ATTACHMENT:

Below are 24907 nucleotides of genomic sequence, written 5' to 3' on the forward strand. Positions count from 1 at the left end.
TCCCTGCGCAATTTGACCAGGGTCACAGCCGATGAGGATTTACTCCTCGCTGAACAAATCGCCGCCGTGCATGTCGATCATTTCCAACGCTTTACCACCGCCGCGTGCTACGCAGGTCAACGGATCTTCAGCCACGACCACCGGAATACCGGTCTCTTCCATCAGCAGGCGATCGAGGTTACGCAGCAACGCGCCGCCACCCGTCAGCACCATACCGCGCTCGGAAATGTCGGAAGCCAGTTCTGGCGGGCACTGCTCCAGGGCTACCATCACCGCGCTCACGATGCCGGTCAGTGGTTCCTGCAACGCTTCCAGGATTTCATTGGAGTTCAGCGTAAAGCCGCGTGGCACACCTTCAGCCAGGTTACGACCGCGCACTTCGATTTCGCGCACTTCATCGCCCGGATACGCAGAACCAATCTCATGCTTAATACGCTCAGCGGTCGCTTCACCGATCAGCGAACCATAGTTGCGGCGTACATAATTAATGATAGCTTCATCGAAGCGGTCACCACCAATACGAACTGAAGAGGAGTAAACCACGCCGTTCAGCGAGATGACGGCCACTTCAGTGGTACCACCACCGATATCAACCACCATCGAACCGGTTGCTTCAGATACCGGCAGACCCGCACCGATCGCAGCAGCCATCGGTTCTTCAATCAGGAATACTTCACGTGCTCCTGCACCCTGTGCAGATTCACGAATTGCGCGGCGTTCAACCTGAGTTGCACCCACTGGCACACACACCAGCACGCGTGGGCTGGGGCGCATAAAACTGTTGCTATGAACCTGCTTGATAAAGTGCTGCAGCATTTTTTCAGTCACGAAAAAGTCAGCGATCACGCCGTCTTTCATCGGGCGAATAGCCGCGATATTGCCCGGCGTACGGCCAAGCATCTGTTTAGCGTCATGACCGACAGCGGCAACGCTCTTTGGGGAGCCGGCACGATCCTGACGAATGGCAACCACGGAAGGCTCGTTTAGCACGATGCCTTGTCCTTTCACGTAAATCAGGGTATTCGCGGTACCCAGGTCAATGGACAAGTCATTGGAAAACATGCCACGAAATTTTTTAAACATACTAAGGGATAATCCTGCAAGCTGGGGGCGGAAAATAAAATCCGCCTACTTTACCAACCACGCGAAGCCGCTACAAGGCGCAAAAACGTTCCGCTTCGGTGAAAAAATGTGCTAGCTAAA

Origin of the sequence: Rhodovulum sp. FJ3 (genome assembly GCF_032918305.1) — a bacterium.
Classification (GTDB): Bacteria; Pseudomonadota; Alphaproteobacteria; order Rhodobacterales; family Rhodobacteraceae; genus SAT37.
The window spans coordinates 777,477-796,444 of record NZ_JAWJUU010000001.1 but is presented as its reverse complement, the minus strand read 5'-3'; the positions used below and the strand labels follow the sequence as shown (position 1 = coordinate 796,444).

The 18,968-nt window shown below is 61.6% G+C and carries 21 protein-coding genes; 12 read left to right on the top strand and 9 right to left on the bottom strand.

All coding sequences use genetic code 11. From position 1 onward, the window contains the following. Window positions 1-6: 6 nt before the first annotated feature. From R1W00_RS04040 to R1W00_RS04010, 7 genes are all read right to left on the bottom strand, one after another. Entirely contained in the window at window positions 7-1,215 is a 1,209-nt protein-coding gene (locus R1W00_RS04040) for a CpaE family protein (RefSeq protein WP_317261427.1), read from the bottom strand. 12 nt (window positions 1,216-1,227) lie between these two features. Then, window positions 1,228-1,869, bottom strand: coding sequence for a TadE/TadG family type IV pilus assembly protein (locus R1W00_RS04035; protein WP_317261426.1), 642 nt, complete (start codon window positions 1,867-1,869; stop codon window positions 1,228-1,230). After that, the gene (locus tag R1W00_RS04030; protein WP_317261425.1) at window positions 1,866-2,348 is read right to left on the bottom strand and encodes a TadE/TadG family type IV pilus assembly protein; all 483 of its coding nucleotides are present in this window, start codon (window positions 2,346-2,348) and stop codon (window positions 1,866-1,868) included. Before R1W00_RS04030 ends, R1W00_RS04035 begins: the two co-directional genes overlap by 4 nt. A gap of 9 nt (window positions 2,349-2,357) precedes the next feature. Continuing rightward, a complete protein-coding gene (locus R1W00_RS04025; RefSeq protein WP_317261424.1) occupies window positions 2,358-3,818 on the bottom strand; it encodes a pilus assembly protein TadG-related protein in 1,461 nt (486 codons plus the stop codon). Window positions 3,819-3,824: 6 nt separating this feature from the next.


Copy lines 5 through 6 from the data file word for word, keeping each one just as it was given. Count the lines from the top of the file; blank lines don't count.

The window spans coordinates 777,477-796,444 of record NZ_JAWJUU010000001.1 but is presented as its reverse complement, the minus strand read 5'-3'; the positions used below and the strand labels follow the sequence as shown (position 1 = coordinate 796,444).

The 18,968-nt window shown below is 61.6% G+C and carries 21 protein-coding genes; 12 read left to right on the top strand and 9 right to left on the bottom strand.